Researchers at the University of Utah's
Huntsman Cancer Institute have identified a genetic variant in the MET
proto-oncogene predictive of colon cancer risk for individuals with a family
history of colon cancer. Presence of this variant is associated with
cancer diagnosis at an average age of 63 years, 8 years earlier than the average
age of diagnosis in the general population. Genetic testing for this variant
will allow improved assessment of risk for individuals with a history of
familial colon cancer.
Features & Benefits
- Genetic testing for the MET gene variant, especially for those with a
family history of colon cancer, would identify individuals who would most
benefit by frequent and early screening.
- A more comprehensive and widely applicable test could be created by
adding the MET gene variant to existing genetic testing panels for evaluating
inherited colon cancer risk.
Colorectal cancer (CRC) is the
fourth most common cancer in the United States and worldwide, the second leading
cause of cancer death, leading to a cost of approximately $14B to the US
healthcare system. It has been estimated that up to 30% of CRC is due to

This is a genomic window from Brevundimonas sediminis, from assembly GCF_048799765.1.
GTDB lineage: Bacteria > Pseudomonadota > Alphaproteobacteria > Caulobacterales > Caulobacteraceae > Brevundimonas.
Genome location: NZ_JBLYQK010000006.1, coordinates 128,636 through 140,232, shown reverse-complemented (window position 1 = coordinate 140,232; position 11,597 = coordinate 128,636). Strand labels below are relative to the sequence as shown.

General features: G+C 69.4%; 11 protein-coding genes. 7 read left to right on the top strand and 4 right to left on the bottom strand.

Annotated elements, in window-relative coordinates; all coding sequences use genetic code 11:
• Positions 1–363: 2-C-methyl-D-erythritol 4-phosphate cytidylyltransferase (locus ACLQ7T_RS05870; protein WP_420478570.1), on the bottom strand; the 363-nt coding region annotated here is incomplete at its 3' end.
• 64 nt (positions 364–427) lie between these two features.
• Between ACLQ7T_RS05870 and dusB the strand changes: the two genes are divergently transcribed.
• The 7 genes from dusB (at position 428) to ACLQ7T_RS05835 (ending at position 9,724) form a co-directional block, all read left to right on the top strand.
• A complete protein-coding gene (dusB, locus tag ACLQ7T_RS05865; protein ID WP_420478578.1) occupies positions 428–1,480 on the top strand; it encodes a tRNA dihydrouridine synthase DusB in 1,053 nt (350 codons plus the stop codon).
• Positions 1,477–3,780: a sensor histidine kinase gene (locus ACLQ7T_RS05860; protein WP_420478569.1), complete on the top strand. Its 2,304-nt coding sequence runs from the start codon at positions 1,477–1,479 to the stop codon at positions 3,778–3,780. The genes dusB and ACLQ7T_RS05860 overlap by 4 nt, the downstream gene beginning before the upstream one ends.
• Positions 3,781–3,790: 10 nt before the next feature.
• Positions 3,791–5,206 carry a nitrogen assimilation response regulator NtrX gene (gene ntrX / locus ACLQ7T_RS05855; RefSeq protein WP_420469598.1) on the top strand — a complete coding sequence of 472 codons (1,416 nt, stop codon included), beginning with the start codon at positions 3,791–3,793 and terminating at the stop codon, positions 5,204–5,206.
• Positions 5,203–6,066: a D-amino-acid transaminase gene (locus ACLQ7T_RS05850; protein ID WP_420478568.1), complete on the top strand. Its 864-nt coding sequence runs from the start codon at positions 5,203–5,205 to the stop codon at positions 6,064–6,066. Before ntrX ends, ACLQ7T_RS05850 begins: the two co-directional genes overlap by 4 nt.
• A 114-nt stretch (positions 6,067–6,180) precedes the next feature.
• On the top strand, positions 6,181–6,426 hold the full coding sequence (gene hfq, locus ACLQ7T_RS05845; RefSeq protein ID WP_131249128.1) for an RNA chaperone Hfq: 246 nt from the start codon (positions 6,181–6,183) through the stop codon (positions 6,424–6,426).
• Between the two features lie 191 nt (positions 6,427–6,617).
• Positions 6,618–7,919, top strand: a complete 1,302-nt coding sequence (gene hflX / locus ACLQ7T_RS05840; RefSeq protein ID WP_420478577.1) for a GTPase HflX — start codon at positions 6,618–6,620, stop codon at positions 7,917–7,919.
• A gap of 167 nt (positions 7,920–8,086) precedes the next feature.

genetic factors. About 5-8% of colon cancers are associated with well
defined genetic syndromes, including hereditary nonpolyposis colorectal cancer
(HNPCC) and familial adenomatous polyposis (FAP). Approximately 20% of
additional CRC cases involve patients with a strong family history, consistent
with inherited risk, but for whom no genetic marker of risk is
Intellectual Property: An international patent
application was filed in July 2012.
Inventors: Dr. Deborah Neklason and Dr. Randall Burt,
Huntsman Cancer Institute, University of Utah
Related Publications: Neklason,
et al; "Activating mutaion in MET oncogen in familial colorectal cancer",
BMC Cancer, 2011 11:424